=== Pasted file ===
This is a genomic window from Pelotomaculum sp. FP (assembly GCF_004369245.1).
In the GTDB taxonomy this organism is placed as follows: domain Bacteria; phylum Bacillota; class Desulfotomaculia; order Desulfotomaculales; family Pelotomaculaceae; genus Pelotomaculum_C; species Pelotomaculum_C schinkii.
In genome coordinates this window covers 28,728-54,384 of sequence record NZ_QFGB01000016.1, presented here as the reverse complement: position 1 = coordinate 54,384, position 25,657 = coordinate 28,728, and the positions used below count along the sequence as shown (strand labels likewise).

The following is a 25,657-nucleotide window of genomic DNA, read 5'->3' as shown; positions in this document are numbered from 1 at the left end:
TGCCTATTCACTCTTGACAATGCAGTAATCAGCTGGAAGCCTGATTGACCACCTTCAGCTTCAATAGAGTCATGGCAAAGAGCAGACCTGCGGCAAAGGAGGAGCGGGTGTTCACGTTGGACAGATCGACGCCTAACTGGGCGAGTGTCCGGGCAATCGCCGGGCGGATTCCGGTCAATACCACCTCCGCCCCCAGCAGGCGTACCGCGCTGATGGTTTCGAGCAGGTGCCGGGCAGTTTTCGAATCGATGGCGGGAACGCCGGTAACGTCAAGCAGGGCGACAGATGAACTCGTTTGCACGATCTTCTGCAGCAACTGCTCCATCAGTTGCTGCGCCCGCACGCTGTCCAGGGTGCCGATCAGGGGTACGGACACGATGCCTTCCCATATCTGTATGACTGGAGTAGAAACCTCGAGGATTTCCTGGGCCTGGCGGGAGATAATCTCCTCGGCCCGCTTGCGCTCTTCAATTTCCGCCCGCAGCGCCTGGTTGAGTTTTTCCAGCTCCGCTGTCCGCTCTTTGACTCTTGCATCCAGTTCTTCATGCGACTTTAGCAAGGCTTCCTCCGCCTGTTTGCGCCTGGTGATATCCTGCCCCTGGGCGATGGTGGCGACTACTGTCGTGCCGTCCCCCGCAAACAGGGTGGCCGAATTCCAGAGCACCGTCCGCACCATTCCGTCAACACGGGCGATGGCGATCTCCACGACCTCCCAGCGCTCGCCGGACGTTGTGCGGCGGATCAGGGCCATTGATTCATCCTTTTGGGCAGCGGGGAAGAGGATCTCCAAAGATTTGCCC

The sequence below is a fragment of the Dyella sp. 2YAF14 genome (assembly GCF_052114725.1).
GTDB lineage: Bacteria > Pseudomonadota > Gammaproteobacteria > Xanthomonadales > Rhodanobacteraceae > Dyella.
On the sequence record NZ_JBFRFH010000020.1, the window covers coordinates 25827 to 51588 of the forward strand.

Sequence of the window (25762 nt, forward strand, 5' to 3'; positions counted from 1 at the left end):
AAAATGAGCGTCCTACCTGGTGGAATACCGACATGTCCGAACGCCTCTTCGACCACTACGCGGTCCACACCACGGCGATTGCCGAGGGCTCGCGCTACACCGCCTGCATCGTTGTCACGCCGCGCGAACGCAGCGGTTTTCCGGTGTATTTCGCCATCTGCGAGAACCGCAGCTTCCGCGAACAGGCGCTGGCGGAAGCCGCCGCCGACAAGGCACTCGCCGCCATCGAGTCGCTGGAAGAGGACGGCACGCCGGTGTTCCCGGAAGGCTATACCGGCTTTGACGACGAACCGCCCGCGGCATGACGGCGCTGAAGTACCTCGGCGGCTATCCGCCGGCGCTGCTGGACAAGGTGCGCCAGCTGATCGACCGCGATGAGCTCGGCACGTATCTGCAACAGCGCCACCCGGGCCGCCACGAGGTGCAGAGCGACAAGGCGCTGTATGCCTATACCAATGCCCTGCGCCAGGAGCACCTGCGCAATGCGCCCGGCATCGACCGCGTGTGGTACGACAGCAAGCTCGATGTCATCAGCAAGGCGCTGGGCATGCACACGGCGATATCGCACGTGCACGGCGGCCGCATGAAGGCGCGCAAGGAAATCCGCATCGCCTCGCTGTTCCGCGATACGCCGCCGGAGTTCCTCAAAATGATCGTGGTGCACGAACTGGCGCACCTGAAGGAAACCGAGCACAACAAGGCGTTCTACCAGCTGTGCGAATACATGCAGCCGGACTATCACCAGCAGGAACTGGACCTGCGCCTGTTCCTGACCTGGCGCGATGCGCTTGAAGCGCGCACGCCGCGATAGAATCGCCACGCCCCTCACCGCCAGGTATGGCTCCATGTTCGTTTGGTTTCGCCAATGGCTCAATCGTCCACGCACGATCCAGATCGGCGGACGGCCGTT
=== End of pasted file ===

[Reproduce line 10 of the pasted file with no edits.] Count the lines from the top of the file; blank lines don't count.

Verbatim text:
AAAATGAGCGTCCTACCTGGTGGAATACCGACATGTCCGAACGCCTCTTCGACCACTACGCGGTCCACACCACGGCGATTGCCGAGGGCTCGCGCTACACCGCCTGCATCGTTGTCACGCCGCGCGAACGCAGCGGTTTTCCGGTGTATTTCGCCATCTGCGAGAACCGCAGCTTCCGCGAACAGGCGCTGGCGGAAGCCGCCGCCGACAAGGCACTCGCCGCCATCGAGTCGCTGGAAGAGGACGGCACGCCGGTGTTCCCGGAAGGCTATACCGGCTTTGACGACGAACCGCCCGCGGCATGACGGCGCTGAAGTACCTCGGCGGCTATCCGCCGGCGCTGCTGGACAAGGTGCGCCAGCTGATCGACCGCGATGAGCTCGGCACGTATCTGCAACAGCGCCACCCGGGCCGCCACGAGGTGCAGAGCGACAAGGCGCTGTATGCCTATACCAATGCCCTGCGCCAGGAGCACCTGCGCAATGCGCCCGGCATCGACCGCGTGTGGTACGACAGCAAGCTCGATGTCATCAGCAAGGCGCTGGGCATGCACACGGCGATATCGCACGTGCACGGCGGCCGCATGAAGGCGCGCAAGGAAATCCGCATCGCCTCGCTGTTCCGCGATACGCCGCCGGAGTTCCTCAAAATGATCGTGGTGCACGAACTGGCGCACCTGAAGGAAACCGAGCACAACAAGGCGTTCTACCAGCTGTGCGAATACATGCAGCCGGACTATCACCAGCAGGAACTGGACCTGCGCCTGTTCCTGACCTGGCGCGATGCGCTTGAAGCGCGCACGCCGCGATAGAATCGCCACGCCCCTCACCGCCAGGTATGGCTCCATGTTCGTTTGGTTTCGCCAATGGCTCAATCGTCCACGCACGATCCAGATCGGCGGACGGCCGTT